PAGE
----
Resolution Redux Submitted: 01/06/2013
Story By Ryan Abney

RHINELANDER - We're just one short week into 2013. That means gym membership across the country is sky-rocketing. Fitness resolutions are easy to make, but the age-old problem is that they're a little harder to keep.

The beginning of a new year is a perfect time for a fresh start. A chance to live a healthier life by forming- and keeping goals.Here at the YMCA of the Northwoods, avoiding a resolution letdown is often a theme in January.

The YMCA's Andrea Collins knows all about New Years trends.

"Their signing up for the classes, otherwise you get your regulars that come in at 5am everyday, its great to see the new faces that have been coming in."

But what type of additude turns new members into regulars?

"You've got to stick with it, and stay with it, stay consistant, and work through the pain sometimes." Said workout enthusiast, Mike Drew.

Ethan Cummings, who is a seasoned marathon runner, knows motivation is the answer.

"Somedays you feel good, and somedays you don't feel that good. Today I didn't feel that good. But you kind of accept that and do what you can."

Members also have tips on how not to get burned out too quickly.

Julie Lacrosse offered the Northwoods her advice for those who want to do way too much, too soon.

"You work at your own speed, you make friendships, you get support groups that are trying to do what you're doing."

And for all the individuals who feel like it's too much of a struggle to make it to the gym, Cummings chimed in again with the greatest point of the day.

"I know may start off feeling bad, but I know I'm going to feel better at the end so I do it anyway."

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What We're Working On Submitted: 10/21/2016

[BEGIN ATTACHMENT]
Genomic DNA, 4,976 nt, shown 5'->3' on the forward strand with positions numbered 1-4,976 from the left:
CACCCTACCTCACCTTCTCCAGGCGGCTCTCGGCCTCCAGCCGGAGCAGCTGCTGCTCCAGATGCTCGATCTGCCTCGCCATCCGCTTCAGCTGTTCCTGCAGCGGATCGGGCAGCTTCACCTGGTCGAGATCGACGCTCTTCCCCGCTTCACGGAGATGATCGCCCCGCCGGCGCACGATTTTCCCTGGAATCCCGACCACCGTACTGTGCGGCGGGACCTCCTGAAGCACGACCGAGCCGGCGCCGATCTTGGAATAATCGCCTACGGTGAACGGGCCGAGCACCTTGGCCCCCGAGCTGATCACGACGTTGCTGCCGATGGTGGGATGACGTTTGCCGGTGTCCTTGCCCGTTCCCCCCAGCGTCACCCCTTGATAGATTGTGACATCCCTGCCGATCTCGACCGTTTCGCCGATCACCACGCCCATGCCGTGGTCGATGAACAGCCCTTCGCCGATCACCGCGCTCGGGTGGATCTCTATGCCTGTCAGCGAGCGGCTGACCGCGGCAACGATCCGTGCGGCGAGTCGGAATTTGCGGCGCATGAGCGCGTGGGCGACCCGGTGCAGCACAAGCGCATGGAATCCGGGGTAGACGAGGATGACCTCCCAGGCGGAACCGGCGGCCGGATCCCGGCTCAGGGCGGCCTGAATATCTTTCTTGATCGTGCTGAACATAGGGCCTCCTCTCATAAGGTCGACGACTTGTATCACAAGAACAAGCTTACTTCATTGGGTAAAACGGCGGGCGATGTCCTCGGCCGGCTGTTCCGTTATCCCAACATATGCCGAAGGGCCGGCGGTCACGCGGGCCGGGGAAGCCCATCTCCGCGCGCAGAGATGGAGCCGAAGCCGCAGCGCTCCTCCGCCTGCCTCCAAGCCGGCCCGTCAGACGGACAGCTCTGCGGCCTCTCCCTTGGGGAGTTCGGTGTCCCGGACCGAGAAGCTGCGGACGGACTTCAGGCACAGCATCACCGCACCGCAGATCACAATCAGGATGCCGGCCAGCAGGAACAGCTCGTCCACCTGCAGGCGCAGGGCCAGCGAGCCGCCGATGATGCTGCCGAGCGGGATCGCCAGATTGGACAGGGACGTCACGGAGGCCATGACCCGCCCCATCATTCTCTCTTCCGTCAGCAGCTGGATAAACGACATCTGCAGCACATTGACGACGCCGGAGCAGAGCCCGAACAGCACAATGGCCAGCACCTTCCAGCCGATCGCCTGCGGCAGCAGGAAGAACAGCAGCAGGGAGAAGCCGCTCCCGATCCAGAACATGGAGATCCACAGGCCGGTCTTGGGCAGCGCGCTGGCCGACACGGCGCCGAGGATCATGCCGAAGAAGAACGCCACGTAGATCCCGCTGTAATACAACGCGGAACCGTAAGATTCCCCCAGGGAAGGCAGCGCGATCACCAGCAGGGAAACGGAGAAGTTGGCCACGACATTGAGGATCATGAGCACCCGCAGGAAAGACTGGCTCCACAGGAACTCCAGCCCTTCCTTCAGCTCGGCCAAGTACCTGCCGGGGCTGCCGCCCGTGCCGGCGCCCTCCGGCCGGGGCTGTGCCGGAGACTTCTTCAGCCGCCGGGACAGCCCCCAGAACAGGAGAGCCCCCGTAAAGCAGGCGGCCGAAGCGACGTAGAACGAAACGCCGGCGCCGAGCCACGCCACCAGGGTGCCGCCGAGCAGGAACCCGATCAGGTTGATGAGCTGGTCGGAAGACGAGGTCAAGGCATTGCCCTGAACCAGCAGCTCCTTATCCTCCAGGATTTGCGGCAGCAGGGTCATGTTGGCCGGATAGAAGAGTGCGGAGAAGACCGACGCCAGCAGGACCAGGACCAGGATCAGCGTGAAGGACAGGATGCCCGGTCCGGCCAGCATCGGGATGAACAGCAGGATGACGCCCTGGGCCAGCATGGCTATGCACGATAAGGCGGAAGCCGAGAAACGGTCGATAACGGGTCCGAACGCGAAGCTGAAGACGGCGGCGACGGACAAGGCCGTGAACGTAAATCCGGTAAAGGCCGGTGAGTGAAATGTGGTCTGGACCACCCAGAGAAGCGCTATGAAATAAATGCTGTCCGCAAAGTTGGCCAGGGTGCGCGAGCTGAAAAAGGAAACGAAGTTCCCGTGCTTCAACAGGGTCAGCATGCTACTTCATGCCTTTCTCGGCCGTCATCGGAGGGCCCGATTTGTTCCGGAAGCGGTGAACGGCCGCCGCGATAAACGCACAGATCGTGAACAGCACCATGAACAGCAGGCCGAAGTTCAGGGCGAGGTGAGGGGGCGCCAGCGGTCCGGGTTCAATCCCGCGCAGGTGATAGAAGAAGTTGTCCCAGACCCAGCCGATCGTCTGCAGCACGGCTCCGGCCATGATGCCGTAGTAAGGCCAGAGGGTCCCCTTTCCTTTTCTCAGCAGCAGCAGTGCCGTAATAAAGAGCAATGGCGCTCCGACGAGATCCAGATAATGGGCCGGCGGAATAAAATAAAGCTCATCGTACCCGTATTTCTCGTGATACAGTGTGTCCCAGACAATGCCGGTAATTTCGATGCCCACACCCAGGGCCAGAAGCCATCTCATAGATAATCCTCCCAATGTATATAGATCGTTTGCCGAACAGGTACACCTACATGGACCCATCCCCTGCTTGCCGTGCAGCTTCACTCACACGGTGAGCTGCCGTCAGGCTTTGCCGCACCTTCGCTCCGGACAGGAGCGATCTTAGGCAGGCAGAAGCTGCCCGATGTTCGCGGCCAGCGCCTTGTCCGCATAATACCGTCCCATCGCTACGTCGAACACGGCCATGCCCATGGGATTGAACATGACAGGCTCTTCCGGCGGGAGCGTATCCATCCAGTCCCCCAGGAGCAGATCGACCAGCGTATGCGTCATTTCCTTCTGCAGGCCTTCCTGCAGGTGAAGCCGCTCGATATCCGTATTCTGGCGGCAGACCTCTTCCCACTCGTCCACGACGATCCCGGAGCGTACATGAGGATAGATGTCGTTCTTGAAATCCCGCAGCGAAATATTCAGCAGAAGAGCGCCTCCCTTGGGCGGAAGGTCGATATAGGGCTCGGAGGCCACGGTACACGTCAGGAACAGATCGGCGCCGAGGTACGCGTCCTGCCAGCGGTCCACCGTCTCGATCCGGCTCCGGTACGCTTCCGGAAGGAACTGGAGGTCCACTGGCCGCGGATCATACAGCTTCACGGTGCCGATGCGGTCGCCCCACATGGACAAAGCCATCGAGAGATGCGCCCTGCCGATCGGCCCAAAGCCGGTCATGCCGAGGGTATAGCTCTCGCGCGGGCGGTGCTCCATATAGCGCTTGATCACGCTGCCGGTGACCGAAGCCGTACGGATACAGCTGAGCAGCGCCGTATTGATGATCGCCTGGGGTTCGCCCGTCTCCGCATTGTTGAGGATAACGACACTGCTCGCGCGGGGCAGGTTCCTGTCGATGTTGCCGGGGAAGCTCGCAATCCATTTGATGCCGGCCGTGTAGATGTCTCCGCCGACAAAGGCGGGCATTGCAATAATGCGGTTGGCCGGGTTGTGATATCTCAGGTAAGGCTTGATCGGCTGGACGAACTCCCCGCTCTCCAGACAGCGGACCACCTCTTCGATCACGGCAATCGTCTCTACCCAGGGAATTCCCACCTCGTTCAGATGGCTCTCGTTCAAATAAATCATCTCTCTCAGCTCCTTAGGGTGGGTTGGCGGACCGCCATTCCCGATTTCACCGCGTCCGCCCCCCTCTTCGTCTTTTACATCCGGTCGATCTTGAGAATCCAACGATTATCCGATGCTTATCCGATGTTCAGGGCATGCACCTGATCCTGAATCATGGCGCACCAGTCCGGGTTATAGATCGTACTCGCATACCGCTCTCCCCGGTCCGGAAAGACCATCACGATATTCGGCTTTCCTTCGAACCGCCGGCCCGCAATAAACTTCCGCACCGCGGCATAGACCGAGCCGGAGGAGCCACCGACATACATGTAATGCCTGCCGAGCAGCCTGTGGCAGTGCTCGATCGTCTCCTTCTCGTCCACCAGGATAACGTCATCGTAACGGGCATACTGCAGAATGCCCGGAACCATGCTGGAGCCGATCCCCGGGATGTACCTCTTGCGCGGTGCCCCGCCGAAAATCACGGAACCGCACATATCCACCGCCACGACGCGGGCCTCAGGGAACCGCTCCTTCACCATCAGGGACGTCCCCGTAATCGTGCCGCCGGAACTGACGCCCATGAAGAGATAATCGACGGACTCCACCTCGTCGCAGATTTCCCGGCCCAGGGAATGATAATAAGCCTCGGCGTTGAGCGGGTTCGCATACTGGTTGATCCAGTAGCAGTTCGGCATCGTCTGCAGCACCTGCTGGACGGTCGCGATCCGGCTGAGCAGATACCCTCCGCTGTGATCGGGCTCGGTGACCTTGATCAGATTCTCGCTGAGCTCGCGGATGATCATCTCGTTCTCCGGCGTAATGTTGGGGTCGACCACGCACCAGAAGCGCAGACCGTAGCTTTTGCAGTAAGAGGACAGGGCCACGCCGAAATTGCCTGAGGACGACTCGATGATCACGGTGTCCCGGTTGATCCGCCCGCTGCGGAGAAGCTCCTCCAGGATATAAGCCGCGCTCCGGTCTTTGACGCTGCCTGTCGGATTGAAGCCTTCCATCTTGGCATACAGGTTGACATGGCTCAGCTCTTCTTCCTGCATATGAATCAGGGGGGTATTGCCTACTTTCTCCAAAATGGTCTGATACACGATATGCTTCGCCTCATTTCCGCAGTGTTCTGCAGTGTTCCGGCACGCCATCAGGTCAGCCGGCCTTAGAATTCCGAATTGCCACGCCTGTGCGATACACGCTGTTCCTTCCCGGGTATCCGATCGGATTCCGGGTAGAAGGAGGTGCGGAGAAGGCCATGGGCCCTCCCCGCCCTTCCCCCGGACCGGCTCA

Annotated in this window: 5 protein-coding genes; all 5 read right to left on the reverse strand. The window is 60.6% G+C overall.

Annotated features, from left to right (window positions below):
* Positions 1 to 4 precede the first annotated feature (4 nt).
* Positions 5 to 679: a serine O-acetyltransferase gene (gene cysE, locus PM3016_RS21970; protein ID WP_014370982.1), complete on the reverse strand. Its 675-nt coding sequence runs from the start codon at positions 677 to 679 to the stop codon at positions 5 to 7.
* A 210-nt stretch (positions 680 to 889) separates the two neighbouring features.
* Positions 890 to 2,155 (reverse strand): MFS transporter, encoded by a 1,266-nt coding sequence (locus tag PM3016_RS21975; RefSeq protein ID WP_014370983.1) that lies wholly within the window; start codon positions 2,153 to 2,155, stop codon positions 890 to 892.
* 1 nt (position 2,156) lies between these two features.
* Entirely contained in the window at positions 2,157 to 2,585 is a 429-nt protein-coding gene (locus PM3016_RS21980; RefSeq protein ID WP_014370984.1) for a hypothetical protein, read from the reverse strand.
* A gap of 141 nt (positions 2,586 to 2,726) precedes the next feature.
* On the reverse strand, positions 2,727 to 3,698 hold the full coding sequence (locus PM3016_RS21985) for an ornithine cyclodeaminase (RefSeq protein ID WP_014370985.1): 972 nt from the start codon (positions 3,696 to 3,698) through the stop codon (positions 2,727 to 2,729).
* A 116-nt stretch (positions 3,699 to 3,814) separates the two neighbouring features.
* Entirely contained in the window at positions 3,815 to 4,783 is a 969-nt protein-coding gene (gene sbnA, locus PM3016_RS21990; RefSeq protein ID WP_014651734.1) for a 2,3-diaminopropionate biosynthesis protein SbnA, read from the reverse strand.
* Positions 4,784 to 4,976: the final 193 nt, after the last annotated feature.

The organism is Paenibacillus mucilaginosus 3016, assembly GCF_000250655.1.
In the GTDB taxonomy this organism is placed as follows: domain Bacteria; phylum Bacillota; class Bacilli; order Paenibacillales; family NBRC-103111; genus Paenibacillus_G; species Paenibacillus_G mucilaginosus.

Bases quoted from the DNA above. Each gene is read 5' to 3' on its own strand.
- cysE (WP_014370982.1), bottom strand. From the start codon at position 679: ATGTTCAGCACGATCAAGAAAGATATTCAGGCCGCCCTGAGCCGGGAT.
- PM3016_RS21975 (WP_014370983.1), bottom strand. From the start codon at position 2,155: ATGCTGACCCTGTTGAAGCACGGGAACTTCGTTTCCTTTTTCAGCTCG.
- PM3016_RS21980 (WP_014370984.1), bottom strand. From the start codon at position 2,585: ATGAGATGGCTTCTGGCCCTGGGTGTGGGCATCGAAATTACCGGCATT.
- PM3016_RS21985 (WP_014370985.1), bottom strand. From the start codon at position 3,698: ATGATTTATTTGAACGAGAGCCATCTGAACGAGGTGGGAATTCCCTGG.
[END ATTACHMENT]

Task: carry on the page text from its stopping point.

- Tonight on Newswatch 12:

Tomorrow is "Wisconsin's Prescription Drug Take-Back Day." The Wisconsin's Attorney General hopes that you will turn in any unused prescription medications that are in your cabinets at home to help solve a growing problem. Find out why keeping those medications in your home could be dangerous and why it's important to turn them in.

We'll bring you the details on this story and more tonight on Newswatch 12 - news from where you live.

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MINOCQUA - By the time most of us finish breakfast, we already start planning what to eat for lunch.

For some kids all around the world, that next meal sometimes never comes.

The Food for Kidz Minocqua committee will lend a helping hand to change that Saturday morning.

Lakeland Union High School's common area will transform into a full-blown assembly line.

Food for Kidz volunteers will pour and pack ingredients into plastic bags.

The goal is 175,000 packed meals.

Food for Kidz needs more volunteers by tomorrow to meet that goal.

"If you haven't experienced this, come out and try it and you'll go away with just a great feeling," said Food for Kidz co-chair John Breiten.

Kids and adults of all ages are welcome to walk in to volunteer.

The food packages will be shipped off to anywhere from Honduras to Mozambique.

Some special meals will be set aside and sent to local communities in the Northwoods.

"It's just a great, fun community event. I think the kids especially take something away that they are giving beyond themselves," said Food for Kidz sponsor and Lakeland Union High School Spanish teacher Karen Roerich.